Published: 05th November 2020
How this programme has trained over 500 young women in cybersecurity
This is a four-month-long course for women who aspire for better opportunities. They have done this so for over 500 women already and this is how they continue to tread the path successfully
Hailing from Chidri, Karnataka, Suhasini Dhanraj was an Assistant Professor at Guru Nanak Engineering College, Hyderabad and taught BTech students, but her wish was to work in a corporate firm as she has always been interested in cybersecurity. Then there is GR Keerthana from Gudiyattam in Tamil Nadu. She pursued Computer Science, but wasn't able to secure a job. What proved to be a game-changer for Suhasini, Keerthana and over 500 women like them is that they opted for CyberShikshaa, an initiative from Microsoft India and Data Security Council of India (DSCI). It's a four-month course is targetted at women between 21 and 26 from small towns. Ministry of Electronics and IT (MeitY) is on board too as a partner and with them, CyberShikshaa provides a nationally recognised certification at the end of the course armed with which, they can aim for jobs with other graduates.
CyberShikshaa has been a boon! These are not our words, but the trainees'. “The CyberShikshaa course has been very helpful for me to get a job in HCL. This course has given me more confidence to work and has helped me to learn many things too,” says Keerthana. Similarly, Suhasini tells us how she stumbled upon CyberShikshaa. “Actually I want to work in the corporate field so I searched on social media to find out which is the best course for me in the digital world, I thought cybersecurity would be the best so I had chosen the same one.” Manju Dhasmana, Director of CSR, Microsoft India takes us through CyberShikshaa and tells us how they start up-to-date with the changing times. Excerpts:
Take us through the four-month course and what was the process of making sure that the curriculum remains as industry-relevant as possible? Is it periodically upgraded to suit the changing needs?
While India produces roughly 1.5 million engineer graduates each year, less than 30 per cent of them are women and many find it hard to get jobs. Research also shows that India’s cybersecurity market has been growing at a rapid pace, but women still only make up around 11 per cent of the sector’s workforce, both in India and globally. Keeping this in mind, we wanted to design a course to create very strong career pathways, especially for young women to thrive in the technology space.
The curriculum of the four-month course focuses on building competencies in cybersecurity. The course also helps prepare women students for any possible challenges that they may face in their professional careers. The modules have been designed keeping in mind the industry requirements and job roles that are in demand in the cybersecurity ecosystem. The course curriculum will also be updated regularly to ensure it is relevant to the evolving market requirements.
Manju Dhasmana | (Pic: Microsoft India)
2) After the course, do the girls also get assistance in searching for jobs? We do know that the trainees are taught certain soft skills as well. Which ones are they?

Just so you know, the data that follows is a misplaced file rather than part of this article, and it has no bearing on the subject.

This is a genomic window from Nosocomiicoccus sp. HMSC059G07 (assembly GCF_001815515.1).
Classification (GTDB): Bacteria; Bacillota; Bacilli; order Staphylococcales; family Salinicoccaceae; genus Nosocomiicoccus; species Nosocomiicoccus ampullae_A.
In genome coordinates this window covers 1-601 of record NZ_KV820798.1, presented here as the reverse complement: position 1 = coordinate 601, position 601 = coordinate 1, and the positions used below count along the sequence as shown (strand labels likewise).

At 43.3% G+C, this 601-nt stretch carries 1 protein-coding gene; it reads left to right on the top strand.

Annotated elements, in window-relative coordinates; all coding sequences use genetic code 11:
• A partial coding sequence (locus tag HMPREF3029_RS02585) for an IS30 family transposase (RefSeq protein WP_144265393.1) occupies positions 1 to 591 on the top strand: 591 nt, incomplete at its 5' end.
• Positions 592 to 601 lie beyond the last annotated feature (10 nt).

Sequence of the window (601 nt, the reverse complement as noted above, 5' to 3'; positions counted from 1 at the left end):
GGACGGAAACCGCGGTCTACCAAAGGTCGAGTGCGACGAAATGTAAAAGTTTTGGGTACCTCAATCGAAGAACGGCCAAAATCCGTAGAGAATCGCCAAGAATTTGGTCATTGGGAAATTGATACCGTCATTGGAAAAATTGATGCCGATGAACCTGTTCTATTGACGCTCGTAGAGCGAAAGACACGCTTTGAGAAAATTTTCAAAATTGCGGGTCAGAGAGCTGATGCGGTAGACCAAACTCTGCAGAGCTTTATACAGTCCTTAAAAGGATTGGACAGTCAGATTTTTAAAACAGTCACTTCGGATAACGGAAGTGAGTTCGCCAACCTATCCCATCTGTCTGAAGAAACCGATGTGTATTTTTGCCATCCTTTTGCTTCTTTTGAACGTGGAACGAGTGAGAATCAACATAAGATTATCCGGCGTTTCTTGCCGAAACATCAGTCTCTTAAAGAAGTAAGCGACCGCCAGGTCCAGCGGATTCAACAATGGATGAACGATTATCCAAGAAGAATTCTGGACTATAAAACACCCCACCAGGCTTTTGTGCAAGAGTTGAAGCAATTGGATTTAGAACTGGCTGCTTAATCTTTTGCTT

Yes, the candidates receive extensive placement assistance in addition to the skills that prepare them for the recruitment process. These include presentation skills, oral and business communication skills that are essential to thrive in a professional environment. We feel that imparting these skills are critical to build the foundation of their professional journey, as most women taking the course might be the first person in their family to join a corporate. Students will also receive nationally recognised certification, on completion of the course, which encourages them to compete for jobs on an equal footing.
Cyber security has been a rising concern, especially during this lockdown. How does the course prepare the girls for the rising challenges in the field?
The COVID-19 pandemic has increased our reliance on technology. With many of us connecting remotely for work or education, the security profile of organisations and users has become more vulnerable. This has created a huge demand for a skilled cybersecurity workforce who have the technical know-how to combat such challenges. The curriculum has tools which helps candidates to develop the technical knowledge about cyberattacks, phishing and malware threats. Moreover, sessions by various industry experts also gives them the opportunity to get mentored on skills that are in-demand and relevant in the current scenario.
Started two years ago, CyberShikshaa has been the brainchild of Rama Vedashree (CEO of the DSCI) and you. In retrospect, have you started to achieve what you set out to do through it?
I feel incredibly proud of what we have achieved, so far. The fact that more than 500 women have already graduated truly reflects the impact of the programme. As a technology leader, we at Microsoft felt that it was incumbent on us to create very strong career pathways, especially for young women to join the technology sector. We’re glad that the programme has received support from the government and other corporates who have hired our trainees. This has encouraged many girl students. Having said that, this is a long journey and we still have a lot to do in terms of building a stronger ecosystem in the country, creating awareness on cybersecurity as a career option, and changing mindsets about technology careers for women. We wish to collaborate with more organisations, going forward and foster the next generation of women cybersecurity experts in the country.